Of all of the troubles people encounter in their lives, there
are few which seem to really tick people off. Americans seem to
collectively loathe such hassles as parking tickets, high gas
prices and video store late fees. If you cringed after reading the
third choice, rejoice in knowing that you can now eliminate that
hassle from your life.
While renting a movie from a video store is still the norm, a
few new companies give consumers alternative means to view films at
home. No longer are renters restricted to checking out movies from
their local video store. They can now turn to their computer or
mailbox for movie entertainment. And the best part– no late
Movielink, the newest of the alternative home video providers,
makes it possible for people to download movies from the Internet
onto their computers. Once a user downloads a movie, they have a
30-day window to first watch the movie and once they press play,
they have 24 hours to watch it as much as they want before it is
deleted from their hard drive.
Movielink charges $2.99-$4.99 per download and has over 400
movies to choose from. Once the movie is downloaded onto a
computer, it is not necessary to be connected to the Internet in
order to be viewed, and the movies will resume where you left off
if you shut down your computer.
“Movielink is a great option for students who want to get films
without leaving (home),” said Rachel Heffron, public relations
manager for Movielink.
Heffron calls the program a “legal alternative to piracy” and
points out Movielink’s “Movies in Minutes” feature, which allows
users to begin viewing a film without having to wait for the
download to fully complete.
Potential drawbacks: Downloading costs as much as renting a
movie from a store and must be viewed on a computer screen. There
is a good chance you will have to download several computer
programs in order to use the service on your PC, and you must have
either Window ’98, ME or XP. Also, the service is not intended for
dial-up Internet users. It can only be used for computers with
high-speed Internet access. Also, most video stores have a much
larger selection of titles.
A second and increasingly popular video rental service is
Netflix. According to netflix.com, for $20 a month, subscribers get
up to three DVDs at a time from a list of titles they choose from
in advance. DVDs are shipped to users via mail. Once they are done
watching their movies, they return them by mail and their next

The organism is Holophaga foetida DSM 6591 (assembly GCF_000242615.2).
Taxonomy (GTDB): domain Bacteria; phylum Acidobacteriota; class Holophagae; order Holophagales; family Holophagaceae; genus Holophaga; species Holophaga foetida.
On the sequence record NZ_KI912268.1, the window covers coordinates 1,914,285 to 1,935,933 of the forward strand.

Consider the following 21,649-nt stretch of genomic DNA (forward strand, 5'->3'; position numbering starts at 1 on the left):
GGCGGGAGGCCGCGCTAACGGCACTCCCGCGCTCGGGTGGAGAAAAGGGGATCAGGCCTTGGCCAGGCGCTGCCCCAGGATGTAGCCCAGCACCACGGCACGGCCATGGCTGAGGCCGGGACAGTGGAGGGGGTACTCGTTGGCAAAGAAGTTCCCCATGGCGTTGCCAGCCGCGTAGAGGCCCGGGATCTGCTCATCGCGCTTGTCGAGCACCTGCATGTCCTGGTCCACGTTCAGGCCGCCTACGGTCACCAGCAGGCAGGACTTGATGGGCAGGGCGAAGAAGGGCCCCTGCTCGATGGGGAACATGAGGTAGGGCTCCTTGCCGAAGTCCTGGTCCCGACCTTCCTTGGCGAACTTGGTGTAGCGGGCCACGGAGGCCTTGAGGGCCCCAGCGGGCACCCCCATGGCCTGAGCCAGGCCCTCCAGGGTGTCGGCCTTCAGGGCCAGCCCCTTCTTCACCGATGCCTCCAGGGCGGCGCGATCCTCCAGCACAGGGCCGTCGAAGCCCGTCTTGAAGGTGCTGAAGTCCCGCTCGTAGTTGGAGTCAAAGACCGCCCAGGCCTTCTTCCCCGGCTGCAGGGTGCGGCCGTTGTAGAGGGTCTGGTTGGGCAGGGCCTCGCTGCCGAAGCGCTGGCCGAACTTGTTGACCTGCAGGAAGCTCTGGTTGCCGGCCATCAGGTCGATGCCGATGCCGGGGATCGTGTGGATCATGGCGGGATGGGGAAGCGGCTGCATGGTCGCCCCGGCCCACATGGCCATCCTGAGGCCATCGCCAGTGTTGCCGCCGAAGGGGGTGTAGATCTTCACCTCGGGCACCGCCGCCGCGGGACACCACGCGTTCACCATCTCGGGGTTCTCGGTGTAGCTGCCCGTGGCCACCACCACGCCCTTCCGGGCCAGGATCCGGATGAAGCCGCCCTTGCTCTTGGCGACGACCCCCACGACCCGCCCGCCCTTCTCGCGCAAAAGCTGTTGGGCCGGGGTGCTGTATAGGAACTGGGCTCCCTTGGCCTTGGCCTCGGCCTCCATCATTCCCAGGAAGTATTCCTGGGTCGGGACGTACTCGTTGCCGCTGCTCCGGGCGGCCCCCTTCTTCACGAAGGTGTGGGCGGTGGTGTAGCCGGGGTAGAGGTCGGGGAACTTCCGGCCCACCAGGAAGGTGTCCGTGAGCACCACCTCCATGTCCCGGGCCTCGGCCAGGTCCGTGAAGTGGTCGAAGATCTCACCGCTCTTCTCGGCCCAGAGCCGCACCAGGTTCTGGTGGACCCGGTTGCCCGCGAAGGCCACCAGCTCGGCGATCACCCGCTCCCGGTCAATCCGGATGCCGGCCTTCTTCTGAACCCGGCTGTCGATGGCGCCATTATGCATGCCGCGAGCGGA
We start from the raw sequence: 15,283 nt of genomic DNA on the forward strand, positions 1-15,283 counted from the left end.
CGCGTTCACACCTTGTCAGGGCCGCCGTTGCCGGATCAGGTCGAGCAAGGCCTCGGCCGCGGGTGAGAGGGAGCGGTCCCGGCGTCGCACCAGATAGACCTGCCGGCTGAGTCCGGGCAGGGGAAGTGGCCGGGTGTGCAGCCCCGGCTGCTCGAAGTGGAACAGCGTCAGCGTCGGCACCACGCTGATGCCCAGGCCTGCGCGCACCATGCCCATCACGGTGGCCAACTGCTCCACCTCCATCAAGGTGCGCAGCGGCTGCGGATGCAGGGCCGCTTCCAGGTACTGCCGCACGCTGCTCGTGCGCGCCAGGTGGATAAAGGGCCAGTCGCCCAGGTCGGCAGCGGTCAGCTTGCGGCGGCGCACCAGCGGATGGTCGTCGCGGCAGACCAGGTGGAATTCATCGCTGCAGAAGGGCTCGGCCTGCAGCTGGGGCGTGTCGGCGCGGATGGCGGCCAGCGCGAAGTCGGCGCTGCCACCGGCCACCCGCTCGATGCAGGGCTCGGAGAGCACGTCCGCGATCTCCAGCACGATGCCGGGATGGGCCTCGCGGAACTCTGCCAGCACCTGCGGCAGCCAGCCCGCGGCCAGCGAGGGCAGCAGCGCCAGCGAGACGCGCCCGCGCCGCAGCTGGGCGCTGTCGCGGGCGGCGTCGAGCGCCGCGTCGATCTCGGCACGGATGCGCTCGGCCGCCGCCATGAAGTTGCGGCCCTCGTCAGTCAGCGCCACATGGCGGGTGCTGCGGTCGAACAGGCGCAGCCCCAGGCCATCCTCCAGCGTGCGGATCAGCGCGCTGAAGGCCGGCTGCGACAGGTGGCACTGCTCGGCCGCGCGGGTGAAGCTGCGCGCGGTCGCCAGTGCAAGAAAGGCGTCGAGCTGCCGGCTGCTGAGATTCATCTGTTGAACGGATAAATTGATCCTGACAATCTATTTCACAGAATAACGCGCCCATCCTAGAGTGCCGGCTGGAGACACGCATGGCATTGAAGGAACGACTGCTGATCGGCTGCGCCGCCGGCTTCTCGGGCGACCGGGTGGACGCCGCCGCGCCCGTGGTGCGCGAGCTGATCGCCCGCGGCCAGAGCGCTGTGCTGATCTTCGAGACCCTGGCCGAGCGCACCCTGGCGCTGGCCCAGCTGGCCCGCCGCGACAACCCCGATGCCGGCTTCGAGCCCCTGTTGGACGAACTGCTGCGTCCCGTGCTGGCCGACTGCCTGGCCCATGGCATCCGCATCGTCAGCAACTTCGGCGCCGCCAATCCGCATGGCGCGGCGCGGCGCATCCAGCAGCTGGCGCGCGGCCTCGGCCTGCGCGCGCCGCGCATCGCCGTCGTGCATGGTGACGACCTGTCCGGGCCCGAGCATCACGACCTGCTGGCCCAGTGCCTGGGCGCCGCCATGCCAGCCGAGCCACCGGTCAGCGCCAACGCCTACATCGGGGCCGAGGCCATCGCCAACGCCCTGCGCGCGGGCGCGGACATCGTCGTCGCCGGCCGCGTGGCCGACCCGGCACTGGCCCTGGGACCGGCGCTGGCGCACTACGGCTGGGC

choices are automatically shipped. No postage is required and the
next set of DVDs arrive in one to three days.
Netflix users never have to worry about late fees. They can keep
their rentals for as long as they want, or they can quickly switch
them out for new ones. The service provides over 15,000 titles and
can be canceled anytime.
“The reason why I like it is you never have to go to the video
store ever,” said George Sproule, CSU senior and Netflix
subscriber. “I also like it because it’s cheap.”
Potential drawbacks: The movies-by-mail service doesn’t allow
for the immediate viewing of movies you get by renting at your
local video store. Also, your number of rentals is limited to three
at a time and it doesn’t provide films on VHS.
Popular rental chains like Blockbuster and Hollywood Video have
recently responded with programs similar to these new alternatives.
Hollywood Video, at 4515 John F. Kennedy Parkway, has a program
that allows renters two videos, DVDs, or game rentals at a time,
which they can swap out at their leisure for a monthly charge of
$20 plus tax. There are no late fees and customers can cancel the
program at any time.
Each Blockbuster Video location in town has a similar program
allowing customers two DVDs or videos at a time for $24.99 plus tax
or three at a time for $29.99 plus tax. With the Movie Freedom Pass
customers can trade out their rentals an unlimited amount of times.
The pass does not work toward game rentals, but Blockbuster
provides a separate and similar program for gamers.
“The majority of video renters rent on impulse, and that isn’t
possible with the mail order process (Netflix),” said Blake Lugash,
a company spokesman for Blockbuster. “We’re always looking at ways
to better serve our customers.”
Blockbuster is also developing a new program, which will allow
renters to rent movies online as well as in-store for a flat
monthly fee. Members can then return their rentals by mail or at
their local Blockbuster location. This program will be available in
the middle of next year.
Potential drawbacks: Any additional rentals over the allotted
limit must be paid for separately.